It is time to drum ladies out of the game of golf. There, I’ve said it and I have never been more convinced that I am correct in this assertion.
I’ve got your attention as well.
But it should be stressed that I have not regressed into a gin swilling retired colonel, appalled at the notion of women playing a man’s game such as golf.
“Tend the flowers, but please do not enter the main bar - there’s a good thing.” You know the sort we are discussing. Thankfully they are a dying breed and I’m not looking to bolster their diminishing numbers.
No, my beef is with the word “ladies”, not the female golfers who get branded as such. I hate its enduring use in the game of golf.
These are great times for women’s sport. The profile has never been higher and recognising and encouraging female participation is a big part of modern society.
But the word “ladies” is old fashioned. These days it is mainly used only in conjunction with “gentlemen” and usually by a speaker at the start of an evening’s entertainment or to distinguish who should use which toilets.
That is, apart from in the game of golf where we have ladies sections, tees, competitions, start-times and so on.
Last week the Ladies European Tour (there we go again) unveiled a significantly bolstered schedule. It includes a dozen tournaments with “ladies” in the title, teeing off with next month’s Australian Ladies Classic.
Now, this maybe just me and you might not think it important, but it feels as though such terminology is from the dark ages. It is not fitting for a sport looking to attract younger and more diverse audiences.
It is time to get with the programme - as the kids might say. In football Chelsea Ladies are now Chelsea’s women’s team to reflect “a modern view on language and equality”.
As goalkeeper Carly Telford told the Daily Telegraph, “When I think of 'ladies' I do think of afternoon tea somewhere.” She added: “You wouldn't call it 'Chelsea gentlemen', so why would you call us ladies?”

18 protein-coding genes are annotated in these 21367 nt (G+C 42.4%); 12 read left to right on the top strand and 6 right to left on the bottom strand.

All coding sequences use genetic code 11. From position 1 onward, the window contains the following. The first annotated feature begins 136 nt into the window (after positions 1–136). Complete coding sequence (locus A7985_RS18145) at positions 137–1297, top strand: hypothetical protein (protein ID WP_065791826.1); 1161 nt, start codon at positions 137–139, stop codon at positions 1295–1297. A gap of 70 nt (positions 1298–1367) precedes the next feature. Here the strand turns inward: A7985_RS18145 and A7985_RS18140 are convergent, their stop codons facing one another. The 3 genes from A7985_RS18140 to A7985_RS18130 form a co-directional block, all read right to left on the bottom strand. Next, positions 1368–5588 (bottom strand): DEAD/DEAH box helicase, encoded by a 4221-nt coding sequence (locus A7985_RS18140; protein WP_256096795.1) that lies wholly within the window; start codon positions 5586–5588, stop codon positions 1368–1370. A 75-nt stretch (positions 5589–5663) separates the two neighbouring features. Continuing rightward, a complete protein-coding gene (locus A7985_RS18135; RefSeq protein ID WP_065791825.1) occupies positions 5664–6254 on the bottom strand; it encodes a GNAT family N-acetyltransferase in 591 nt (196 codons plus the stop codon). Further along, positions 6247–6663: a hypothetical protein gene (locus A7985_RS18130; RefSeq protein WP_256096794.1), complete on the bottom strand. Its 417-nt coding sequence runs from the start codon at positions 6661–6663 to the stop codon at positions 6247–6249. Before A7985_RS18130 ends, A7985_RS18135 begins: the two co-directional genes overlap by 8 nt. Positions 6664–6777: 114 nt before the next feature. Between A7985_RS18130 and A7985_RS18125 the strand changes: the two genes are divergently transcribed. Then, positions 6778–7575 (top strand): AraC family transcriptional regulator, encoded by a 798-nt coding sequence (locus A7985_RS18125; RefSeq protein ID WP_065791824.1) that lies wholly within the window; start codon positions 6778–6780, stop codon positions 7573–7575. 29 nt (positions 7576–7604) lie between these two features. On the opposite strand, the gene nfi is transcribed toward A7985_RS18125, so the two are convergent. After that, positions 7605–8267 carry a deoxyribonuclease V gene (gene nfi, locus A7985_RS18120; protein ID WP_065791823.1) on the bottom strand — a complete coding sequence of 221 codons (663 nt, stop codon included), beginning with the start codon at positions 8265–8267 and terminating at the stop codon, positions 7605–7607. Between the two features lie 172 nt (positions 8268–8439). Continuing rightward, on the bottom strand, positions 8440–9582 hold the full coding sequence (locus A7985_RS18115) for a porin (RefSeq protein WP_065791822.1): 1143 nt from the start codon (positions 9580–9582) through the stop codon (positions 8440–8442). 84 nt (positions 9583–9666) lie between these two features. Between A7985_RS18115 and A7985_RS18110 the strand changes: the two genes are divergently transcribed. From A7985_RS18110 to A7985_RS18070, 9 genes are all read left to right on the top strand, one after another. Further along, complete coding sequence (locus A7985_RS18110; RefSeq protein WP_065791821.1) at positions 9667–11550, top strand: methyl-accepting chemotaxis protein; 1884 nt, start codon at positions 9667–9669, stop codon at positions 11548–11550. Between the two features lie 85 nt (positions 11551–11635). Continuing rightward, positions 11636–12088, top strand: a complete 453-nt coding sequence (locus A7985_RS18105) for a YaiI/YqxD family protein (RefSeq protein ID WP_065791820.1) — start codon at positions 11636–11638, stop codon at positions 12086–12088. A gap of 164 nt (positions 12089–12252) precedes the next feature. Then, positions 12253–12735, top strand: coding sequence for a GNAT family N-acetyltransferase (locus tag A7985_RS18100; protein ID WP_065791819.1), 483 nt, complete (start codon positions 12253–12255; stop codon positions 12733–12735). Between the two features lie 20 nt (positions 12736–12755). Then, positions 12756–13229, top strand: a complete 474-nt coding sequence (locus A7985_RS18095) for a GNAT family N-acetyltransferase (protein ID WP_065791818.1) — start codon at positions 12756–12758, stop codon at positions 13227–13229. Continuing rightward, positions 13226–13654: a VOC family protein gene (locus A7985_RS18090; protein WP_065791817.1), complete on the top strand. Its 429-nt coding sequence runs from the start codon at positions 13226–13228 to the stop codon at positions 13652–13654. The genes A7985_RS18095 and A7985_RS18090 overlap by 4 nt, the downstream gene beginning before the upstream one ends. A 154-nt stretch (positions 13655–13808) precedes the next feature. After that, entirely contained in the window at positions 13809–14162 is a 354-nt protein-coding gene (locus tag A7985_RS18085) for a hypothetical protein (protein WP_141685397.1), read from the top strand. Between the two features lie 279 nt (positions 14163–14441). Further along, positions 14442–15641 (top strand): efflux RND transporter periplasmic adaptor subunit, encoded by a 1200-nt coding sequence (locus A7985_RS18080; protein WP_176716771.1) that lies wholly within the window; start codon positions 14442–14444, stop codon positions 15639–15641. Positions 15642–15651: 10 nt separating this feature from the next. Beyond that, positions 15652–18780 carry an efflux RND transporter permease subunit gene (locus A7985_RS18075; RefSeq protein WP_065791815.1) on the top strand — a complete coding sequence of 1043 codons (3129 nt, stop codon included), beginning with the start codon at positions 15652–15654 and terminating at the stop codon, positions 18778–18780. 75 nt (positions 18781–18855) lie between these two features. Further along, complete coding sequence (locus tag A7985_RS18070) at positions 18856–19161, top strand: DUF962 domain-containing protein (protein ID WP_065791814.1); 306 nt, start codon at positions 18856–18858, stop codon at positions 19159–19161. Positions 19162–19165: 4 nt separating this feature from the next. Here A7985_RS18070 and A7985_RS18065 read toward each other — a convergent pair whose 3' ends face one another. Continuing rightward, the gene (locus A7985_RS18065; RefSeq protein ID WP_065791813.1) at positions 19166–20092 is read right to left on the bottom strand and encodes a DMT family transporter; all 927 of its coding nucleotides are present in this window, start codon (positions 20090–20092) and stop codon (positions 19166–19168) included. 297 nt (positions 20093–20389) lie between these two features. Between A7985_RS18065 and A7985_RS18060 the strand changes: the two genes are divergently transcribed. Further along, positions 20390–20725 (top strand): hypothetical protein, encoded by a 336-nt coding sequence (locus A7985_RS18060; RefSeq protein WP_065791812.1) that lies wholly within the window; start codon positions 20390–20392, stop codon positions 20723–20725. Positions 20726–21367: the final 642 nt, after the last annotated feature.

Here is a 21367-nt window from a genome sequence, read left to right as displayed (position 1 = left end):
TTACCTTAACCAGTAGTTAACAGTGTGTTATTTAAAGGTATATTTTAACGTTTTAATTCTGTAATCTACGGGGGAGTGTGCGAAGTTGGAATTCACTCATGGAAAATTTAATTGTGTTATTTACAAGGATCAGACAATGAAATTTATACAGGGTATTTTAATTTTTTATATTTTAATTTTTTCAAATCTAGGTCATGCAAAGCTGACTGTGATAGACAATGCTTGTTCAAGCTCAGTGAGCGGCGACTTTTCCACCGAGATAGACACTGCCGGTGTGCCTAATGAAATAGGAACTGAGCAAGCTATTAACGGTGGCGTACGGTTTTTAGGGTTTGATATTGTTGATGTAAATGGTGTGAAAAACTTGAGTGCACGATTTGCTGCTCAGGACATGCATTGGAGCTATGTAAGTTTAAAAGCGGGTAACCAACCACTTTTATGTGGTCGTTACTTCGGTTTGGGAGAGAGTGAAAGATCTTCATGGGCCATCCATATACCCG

Last week the LET actually discussed this topic at their first board meeting in conjunction with their new partners, the LPGA and the men’s European Tour. The feeling among the women present was that it did not matter much.
They should think again and it is a shame the R&A, who are also in partnership with the LET were not present at that inaugural meeting.
Since taking over the Ladies Golf Union, the St Andrews based governing body is largely expunging the word “ladies” from its projects. Their blueprint is the Women in Golf Charter and they run the Women’s British Open.
That most traditional of golf organistations, the R&A, is actually leading on this issue and, had they been there, they may have contributed a more enlightened view during that LET board meeting.
People will scoff and say these are semantics that do not matter much. Within the golfing village, it probably does not make much difference - we know how things work and for many from both genders the use of the L word would not jar at all.
But if we want the village to grow into a town, then the sport has to be attractive to wider constituencies. It does not pay to be seen as outdated and old fashioned.
Golf already suffers too much in that regard. People are put off this the greatest of games because of perceptions fuelled by dress codes and club rules unfathomable to those less familiar with golfing ways.
So here would be a small but significant step into the 21st century. Address sportswomen as such and not with a word from a bygone age.
As I say, it could just be me. But I’m convinced it is time to kick ladies out of the game.